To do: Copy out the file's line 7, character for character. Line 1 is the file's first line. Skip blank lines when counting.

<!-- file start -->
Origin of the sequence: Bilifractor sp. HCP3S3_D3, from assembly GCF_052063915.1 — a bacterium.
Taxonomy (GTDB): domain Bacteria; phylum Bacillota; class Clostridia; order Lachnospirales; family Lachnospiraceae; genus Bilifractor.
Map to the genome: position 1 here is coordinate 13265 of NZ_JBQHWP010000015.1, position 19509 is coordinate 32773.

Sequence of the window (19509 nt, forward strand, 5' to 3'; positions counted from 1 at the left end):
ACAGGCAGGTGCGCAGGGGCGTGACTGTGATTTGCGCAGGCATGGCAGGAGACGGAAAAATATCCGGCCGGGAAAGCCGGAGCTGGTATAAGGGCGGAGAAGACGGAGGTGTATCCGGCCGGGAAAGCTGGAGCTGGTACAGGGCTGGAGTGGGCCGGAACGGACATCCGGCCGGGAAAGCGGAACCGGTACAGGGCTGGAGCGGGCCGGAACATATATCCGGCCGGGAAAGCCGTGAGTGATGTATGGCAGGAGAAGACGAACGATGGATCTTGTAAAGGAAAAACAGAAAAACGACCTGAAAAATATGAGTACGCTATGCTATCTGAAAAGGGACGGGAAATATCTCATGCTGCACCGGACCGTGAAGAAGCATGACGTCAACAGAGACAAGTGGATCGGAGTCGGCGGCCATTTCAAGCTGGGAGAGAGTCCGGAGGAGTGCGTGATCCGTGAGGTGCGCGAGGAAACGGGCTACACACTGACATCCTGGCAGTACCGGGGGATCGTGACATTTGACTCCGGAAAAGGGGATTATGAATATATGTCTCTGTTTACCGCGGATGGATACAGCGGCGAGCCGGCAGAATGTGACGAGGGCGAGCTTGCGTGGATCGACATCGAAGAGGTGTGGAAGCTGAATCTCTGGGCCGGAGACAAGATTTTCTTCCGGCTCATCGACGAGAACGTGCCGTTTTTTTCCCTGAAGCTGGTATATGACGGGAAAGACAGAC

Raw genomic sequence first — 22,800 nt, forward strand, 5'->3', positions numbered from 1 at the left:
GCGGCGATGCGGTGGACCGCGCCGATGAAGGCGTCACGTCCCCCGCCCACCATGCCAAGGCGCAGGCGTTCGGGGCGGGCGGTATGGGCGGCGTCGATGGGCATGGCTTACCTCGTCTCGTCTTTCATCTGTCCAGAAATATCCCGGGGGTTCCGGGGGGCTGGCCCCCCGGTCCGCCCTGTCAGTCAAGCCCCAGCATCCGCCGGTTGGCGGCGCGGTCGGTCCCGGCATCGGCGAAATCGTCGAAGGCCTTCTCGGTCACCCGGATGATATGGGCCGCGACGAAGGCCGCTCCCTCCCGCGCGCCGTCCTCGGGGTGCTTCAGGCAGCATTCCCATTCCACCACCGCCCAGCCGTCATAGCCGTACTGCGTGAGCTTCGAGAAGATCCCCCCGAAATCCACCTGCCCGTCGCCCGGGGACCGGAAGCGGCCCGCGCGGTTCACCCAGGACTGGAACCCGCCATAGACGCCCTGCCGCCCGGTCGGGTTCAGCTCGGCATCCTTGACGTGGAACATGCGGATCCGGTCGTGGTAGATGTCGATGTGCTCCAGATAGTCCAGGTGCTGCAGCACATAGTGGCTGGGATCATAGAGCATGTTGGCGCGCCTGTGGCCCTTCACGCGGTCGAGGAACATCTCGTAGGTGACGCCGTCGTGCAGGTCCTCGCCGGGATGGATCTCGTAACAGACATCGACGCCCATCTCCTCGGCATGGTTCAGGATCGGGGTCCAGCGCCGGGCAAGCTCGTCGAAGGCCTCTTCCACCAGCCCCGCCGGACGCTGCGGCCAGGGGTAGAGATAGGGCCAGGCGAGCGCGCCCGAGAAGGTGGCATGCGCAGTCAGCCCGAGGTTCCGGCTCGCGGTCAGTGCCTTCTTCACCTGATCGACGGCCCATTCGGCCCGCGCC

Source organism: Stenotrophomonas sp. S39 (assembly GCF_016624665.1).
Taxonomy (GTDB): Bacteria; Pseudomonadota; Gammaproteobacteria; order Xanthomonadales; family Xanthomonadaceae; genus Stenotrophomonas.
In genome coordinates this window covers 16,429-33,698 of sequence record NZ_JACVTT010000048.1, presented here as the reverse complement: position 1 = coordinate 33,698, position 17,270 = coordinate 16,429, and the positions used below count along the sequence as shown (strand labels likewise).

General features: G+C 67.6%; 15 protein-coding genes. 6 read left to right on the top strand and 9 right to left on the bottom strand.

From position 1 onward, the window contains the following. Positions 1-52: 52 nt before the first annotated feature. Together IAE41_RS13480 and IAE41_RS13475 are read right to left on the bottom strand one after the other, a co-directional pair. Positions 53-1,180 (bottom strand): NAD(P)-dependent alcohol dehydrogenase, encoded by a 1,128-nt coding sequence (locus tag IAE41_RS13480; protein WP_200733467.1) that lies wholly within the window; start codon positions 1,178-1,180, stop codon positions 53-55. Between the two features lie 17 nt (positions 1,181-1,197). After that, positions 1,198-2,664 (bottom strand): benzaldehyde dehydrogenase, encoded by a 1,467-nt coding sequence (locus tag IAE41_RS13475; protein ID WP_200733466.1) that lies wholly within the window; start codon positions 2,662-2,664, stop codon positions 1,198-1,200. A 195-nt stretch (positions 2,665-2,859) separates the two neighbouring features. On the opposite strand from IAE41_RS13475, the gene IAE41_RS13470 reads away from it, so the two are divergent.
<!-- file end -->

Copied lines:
GCGGCGATGCGGTGGACCGCGCCGATGAAGGCGTCACGTCCCCCGCCCACCATGCCAAGGCGCAGGCGTTCGGGGCGGGCGGTATGGGCGGCGTCGATGGGCATGGCTTACCTCGTCTCGTCTTTCATCTGTCCAGAAATATCCCGGGGGTTCCGGGGGGCTGGCCCCCCGGTCCGCCCTGTCAGTCAAGCCCCAGCATCCGCCGGTTGGCGGCGCGGTCGGTCCCGGCATCGGCGAAATCGTCGAAGGCCTTCTCGGTCACCCGGATGATATGGGCCGCGACGAAGGCCGCTCCCTCCCGCGCGCCGTCCTCGGGGTGCTTCAGGCAGCATTCCCATTCCACCACCGCCCAGCCGTCATAGCCGTACTGCGTGAGCTTCGAGAAGATCCCCCCGAAATCCACCTGCCCGTCGCCCGGGGACCGGAAGCGGCCCGCGCGGTTCACCCAGGACTGGAACCCGCCATAGACGCCCTGCCGCCCGGTCGGGTTCAGCTCGGCATCCTTGACGTGGAACATGCGGATCCGGTCGTGGTAGATGTCGATGTGCTCCAGATAGTCCAGGTGCTGCAGCACATAGTGGCTGGGATCATAGAGCATGTTGGCGCGCCTGTGGCCCTTCACGCGGTCGAGGAACATCTCGTAGGTGACGCCGTCGTGCAGGTCCTCGCCGGGATGGATCTCGTAACAGACATCGACGCCCATCTCCTCGGCATGGTTCAGGATCGGGGTCCAGCGCCGGGCAAGCTCGTCGAAGGCCTCTTCCACCAGCCCCGCCGGACGCTGCGGCCAGGGGTAGAGATAGGGCCAGGCGAGCGCGCCCGAGAAGGTGGCATGCGCAGTCAGCCCGAGGTTCCGGCTCGCGGTCAGTGCCTTCTTCACCTGATCGACGGCCCATTCGGCCCGCGCC